I’m fat! My thighs are huge! I’m ugly! I’m old!
How often do you say these types of things about yourself, either aloud or inside your head? How much time and energy do you spend disparaging yourself and your appearance? Do you think this kind of negative self-talk helps you to change?
For many years, I was my own worst critic. I would criticize myself for a multitude of “sins,” but my most frequent criticisms related to my appearance. I set unbelievably high standards for how I looked, and I would berate myself for not living up to these benchmarks. Whenever I would look at myself in the mirror, all I would see were my flaws; my virtues were invisible to the harsh judge inside my head.
I used to believe that my self-criticism served a useful purpose. I thought that my brutal thoughts and words motivated me to change, and that the judgments pushed me toward productive action. While it’s true that seeing that I didn’t live up to my own standards propelled me to exercise more often and restrict my food intake, there was also a downside to my self-criticism that I didn’t see until recently.
One maxim that is true in many areas of life is, “It’s all relative.” This saying especially holds true in the area of body image. Case in point… Have you ever known someone who lost quite a bit of weight? That person may still be objectively overweight, but chances are that she feels pretty fabulous about herself and is enjoying showing off her new smaller frame.
On the flip side, a person who was previously quite slim and who has gained some weight might feel fat and unattractive even though she still looks shapely and beautiful to others. I have definitely fallen into the latter category at various points in my life.
Gorgeous models and actresses are not immune to body image issues. On the contrary, they are especially prone to disliking their bodies despite being praised and adored by the masses. I recently read two articles, one about a supermodel and one concerning a famous actress, which perfectly illustrated that celebrities are just like us in terms of their body insecurities.
I love clothes… and I hate clothes. Whether I love or hate clothes at any given point in time is very closely aligned with my body image.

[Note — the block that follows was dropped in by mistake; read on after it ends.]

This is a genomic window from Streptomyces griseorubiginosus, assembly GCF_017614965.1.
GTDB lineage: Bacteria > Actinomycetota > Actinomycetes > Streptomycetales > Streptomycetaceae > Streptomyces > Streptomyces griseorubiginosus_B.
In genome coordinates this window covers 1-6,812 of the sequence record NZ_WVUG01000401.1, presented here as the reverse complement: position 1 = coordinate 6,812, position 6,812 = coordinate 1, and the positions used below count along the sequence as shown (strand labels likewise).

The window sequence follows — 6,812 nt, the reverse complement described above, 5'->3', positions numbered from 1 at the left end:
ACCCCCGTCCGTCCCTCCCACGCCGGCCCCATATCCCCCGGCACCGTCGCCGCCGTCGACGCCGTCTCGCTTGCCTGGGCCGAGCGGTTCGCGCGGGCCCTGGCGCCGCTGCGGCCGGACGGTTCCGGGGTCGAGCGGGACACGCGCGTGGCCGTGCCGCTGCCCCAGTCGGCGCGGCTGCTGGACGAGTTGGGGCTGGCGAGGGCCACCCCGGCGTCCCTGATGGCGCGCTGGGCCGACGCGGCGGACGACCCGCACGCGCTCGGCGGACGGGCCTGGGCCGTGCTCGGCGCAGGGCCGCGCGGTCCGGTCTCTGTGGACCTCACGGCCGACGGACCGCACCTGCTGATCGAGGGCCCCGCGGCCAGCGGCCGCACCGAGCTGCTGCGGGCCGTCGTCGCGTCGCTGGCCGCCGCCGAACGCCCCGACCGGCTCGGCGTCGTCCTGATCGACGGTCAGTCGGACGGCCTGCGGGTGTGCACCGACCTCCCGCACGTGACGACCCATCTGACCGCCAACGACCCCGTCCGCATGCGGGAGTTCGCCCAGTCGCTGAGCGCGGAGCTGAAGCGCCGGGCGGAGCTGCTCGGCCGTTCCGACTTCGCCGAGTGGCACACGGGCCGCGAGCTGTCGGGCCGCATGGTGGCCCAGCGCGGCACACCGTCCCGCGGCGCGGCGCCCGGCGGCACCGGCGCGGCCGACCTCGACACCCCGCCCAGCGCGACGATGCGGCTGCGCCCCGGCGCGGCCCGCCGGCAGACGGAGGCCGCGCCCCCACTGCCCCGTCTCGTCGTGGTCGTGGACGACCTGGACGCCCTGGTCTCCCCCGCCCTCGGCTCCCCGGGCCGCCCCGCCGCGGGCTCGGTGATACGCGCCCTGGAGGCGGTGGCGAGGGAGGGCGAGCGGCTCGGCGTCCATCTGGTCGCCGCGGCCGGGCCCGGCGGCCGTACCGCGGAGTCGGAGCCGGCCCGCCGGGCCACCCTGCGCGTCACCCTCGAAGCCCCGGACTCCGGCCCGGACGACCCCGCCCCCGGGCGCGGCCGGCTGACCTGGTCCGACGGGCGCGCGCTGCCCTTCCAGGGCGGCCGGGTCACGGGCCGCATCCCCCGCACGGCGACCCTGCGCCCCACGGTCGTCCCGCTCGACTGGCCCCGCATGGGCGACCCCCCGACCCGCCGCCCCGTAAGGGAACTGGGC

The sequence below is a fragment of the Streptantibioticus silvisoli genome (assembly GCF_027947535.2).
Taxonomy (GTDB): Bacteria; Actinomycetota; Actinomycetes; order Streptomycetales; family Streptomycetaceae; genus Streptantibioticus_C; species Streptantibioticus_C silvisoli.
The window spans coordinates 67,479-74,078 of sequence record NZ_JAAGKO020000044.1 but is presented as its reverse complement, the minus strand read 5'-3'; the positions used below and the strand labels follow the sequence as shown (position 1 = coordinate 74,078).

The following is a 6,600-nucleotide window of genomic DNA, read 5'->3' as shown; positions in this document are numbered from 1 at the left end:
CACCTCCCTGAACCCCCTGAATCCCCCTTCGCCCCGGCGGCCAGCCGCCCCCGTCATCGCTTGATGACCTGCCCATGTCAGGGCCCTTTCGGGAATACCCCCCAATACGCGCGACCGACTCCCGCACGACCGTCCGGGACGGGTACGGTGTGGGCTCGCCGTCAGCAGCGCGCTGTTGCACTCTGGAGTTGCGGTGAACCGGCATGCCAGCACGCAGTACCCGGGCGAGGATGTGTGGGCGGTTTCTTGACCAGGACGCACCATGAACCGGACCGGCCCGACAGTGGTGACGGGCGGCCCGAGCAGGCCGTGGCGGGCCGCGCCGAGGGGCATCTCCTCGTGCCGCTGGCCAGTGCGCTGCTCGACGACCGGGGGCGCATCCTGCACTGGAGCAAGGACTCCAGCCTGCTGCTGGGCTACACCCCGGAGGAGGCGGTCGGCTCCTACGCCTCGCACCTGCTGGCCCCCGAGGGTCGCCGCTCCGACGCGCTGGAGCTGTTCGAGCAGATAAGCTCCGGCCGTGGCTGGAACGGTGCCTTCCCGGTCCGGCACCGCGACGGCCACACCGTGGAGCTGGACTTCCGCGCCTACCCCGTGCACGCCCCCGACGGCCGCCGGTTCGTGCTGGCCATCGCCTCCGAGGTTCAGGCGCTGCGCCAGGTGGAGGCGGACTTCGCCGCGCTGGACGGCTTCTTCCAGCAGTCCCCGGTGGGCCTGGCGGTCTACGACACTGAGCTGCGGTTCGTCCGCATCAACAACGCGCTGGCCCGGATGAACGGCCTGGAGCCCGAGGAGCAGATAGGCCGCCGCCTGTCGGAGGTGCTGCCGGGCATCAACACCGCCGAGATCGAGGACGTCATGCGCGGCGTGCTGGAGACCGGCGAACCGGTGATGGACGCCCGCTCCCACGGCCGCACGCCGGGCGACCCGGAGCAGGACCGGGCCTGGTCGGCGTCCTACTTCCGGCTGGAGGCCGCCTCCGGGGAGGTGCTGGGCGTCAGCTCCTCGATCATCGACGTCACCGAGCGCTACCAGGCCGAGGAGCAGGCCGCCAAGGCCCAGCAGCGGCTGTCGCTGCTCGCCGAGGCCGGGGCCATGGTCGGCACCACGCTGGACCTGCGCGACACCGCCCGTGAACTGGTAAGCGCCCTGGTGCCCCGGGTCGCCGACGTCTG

If I’m feeling okay (I almost wrote “good,” but sadly “okay” is about as good as it gets for me…) about my body, I embrace the clothes in my closet and the process of shopping for new clothes. Conversely, if I am feeling fat and unattractive, I don’t even want to wear anything besides the workout clothes I wear when working from home each day.
Searching for a Feeling
I have a closet full of clothes, yet I generally only wear a small fraction of them. I have a tendency to be a compulsive shopper (see my post titled “Overspending” in my sister blog, “The Healing Project”) and I’ve come to decipher the reasons why I shop for articles of clothing I don’t even need. I’ve learned that I’m searching more for a feeling than for a pair of pants or a blouse. Subconsciously, I believe that if I can find the “right” pair of pants, I will magically be able to relax and stop hating my thighs so much.
Last weekend, my husband and I went on an overnight trip to Catalina Island. This place holds special meaning for us, as it’s where we were married almost 9 years ago. The island is just a short trip from where we live in San Diego, yet it feels like a world away. We generally try to visit Catalina at least a few times per year, sometimes on short notice when we feel the need to get away.
We were lucky to be greeted with warm and beautiful weather for our short getaway. This was fortuitous given that June tends to be cool and overcast in the coastal Southern California areas (hence the term “June gloom” which is used by locals). Warm weather inevitably brings out young women in bikinis, working on their tans and strutting their stuff along the beaches.
Needless to say, I am not one of these women in bikinis. While I have worn a bikini a few times in my life, those occasions have been extremely rare and punctuated by intense self-consciousness. Nowadays, it is a major breakthrough for me to even wear a bathing suit at all. The usual occurrence is about once or twice a year and I haven’t purchased a new swimsuit in close to ten years. I generally try to avoid occasions which call for swimsuits like the plague, although I once was a competitive swimmer and someone who loved being in the water.